• collaboration and team building on the “front lines” is critically important to address the opioid crisis

• addressing the crisis will require “all hands on deck”

• the focus of the Ministry is on child and youth prevention, First Nations, and the high rate of death associated with substance use

▪ most people who die from opioid overdose die alone

▪ 3 out of 4 are male between the age of 30 and 59

▪ 1 in 10 are indigenous

• problems with the current system:

• “no coordination of services”

• gaps in the service – fragmentation  lack of a team approach

• the goal is to develop an “ask once” system that will take you where you need to go

• addressing the problem by building a better system; funding for:

• training

• naloxone dispersal

• establishing overdose prevention sites

• establishing designated teams in each Health Authority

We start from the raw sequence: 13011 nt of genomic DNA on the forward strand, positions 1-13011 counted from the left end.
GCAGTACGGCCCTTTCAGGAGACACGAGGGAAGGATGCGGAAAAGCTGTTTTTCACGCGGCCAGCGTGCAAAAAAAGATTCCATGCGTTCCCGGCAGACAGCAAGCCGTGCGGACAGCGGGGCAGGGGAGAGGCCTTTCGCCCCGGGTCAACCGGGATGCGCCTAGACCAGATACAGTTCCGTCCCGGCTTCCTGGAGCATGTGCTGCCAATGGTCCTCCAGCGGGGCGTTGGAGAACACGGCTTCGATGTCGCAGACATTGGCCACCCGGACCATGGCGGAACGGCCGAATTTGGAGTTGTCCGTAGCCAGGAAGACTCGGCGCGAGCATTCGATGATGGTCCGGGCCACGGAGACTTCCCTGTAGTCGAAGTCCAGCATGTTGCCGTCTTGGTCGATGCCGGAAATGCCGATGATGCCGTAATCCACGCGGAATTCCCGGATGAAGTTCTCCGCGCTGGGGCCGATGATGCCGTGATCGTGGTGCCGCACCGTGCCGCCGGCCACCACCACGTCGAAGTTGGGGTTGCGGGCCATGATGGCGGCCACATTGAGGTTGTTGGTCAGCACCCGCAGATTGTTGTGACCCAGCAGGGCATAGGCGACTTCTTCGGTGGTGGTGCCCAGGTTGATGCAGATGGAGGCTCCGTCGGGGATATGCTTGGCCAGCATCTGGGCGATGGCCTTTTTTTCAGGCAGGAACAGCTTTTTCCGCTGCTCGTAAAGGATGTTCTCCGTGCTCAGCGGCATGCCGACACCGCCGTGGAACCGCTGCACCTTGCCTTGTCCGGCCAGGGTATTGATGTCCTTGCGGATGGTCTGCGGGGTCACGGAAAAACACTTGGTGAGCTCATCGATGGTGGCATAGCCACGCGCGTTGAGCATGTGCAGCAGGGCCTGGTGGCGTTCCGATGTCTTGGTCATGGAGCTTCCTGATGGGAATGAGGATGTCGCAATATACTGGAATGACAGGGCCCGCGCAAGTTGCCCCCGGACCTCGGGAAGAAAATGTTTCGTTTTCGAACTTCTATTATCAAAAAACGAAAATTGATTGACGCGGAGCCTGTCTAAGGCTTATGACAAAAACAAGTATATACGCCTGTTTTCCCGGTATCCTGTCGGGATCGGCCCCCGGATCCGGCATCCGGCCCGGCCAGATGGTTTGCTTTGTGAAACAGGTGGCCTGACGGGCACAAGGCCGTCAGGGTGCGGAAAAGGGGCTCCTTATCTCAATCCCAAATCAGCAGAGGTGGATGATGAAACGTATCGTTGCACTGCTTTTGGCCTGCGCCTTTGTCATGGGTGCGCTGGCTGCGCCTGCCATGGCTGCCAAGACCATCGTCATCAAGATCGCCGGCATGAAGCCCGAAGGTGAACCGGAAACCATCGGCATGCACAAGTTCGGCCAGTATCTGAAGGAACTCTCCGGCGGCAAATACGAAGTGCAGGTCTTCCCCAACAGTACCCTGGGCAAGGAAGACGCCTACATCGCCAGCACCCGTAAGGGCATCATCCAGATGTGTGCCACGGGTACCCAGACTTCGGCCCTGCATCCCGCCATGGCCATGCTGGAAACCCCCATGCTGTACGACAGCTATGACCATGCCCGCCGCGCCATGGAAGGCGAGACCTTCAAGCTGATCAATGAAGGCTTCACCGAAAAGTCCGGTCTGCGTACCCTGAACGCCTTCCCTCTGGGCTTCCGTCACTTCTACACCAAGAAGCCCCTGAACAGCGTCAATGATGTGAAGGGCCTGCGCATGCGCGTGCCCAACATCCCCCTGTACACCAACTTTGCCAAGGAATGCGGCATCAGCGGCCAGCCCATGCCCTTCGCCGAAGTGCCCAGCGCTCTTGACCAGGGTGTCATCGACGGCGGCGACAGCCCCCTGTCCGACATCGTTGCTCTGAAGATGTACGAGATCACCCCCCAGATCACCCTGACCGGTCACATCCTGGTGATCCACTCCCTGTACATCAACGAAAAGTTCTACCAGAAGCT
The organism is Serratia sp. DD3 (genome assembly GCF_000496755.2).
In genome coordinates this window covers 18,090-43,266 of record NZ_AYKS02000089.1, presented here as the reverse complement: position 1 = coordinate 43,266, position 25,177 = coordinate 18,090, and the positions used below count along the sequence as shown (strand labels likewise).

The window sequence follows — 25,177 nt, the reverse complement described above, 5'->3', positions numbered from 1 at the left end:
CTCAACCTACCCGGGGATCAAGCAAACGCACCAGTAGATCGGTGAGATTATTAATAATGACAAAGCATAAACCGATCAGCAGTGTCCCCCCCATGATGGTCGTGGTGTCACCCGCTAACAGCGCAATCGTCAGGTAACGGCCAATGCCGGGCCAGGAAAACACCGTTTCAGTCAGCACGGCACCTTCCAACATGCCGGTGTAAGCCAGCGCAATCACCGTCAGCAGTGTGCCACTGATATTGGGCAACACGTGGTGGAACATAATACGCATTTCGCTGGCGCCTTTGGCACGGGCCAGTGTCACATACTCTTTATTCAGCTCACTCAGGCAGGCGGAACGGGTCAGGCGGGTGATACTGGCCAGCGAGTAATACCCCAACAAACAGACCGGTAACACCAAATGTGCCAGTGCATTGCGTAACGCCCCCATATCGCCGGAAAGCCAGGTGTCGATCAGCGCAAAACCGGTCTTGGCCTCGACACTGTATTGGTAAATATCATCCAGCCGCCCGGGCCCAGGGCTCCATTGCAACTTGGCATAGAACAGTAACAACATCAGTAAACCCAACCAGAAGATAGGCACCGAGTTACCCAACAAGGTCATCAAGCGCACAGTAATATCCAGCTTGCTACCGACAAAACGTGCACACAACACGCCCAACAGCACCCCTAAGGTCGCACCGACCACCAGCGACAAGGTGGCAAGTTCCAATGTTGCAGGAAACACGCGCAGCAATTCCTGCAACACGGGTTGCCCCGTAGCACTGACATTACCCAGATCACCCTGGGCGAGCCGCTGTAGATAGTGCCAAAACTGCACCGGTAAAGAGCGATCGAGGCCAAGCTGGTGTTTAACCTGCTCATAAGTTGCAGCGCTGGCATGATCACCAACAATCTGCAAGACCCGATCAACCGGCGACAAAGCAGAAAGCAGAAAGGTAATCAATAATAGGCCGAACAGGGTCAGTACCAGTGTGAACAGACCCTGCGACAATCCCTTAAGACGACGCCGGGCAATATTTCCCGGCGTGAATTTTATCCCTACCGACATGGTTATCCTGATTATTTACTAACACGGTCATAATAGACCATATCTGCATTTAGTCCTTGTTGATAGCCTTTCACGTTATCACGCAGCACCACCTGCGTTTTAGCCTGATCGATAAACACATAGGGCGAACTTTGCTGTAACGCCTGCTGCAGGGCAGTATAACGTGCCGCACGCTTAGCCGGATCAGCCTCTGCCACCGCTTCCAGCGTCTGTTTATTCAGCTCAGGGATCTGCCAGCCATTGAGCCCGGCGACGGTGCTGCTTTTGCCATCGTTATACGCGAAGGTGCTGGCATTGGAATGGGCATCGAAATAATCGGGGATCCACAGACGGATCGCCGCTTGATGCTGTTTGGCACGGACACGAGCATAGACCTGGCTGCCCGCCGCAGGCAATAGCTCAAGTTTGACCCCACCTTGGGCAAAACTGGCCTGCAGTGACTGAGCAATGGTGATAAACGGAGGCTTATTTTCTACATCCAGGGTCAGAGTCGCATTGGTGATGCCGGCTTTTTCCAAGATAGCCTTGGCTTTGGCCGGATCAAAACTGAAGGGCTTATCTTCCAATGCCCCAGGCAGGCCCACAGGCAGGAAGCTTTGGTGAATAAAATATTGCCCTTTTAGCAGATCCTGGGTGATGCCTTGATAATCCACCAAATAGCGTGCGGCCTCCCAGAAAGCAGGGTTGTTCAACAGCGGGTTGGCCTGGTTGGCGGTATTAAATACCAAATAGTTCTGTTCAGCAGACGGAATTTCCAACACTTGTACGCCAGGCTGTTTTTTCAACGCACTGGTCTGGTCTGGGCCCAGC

• recognizing that parents are often the “first responders”

• province wide coverage by “robust, interdisciplinary teams”

• addressing the social determinants of health

• making connections

Minister Darcy closed her remarks by recognizing the valuable work being done by the HSA and asked for advice and direction from HSA members on how to “close the gaps”. Read more »

How these Canadians got hooked on opioids

August 20, 2019

This is the first story in a four-part series about the pharmaceutical industry and the hold it has on Canada’s health-care system — swaying doctors’ opinions, funding medical schools and, ultimately, affecting the type of drugs we are prescribed.

Steve Angst’s 11-year opioid addiction started with a workplace injury.

Angst was working at a Cami Automotive assembly plant in Ontario when he injured his right shoulder in 1991. The 56-year-old, then 28, needed reconstructive surgery.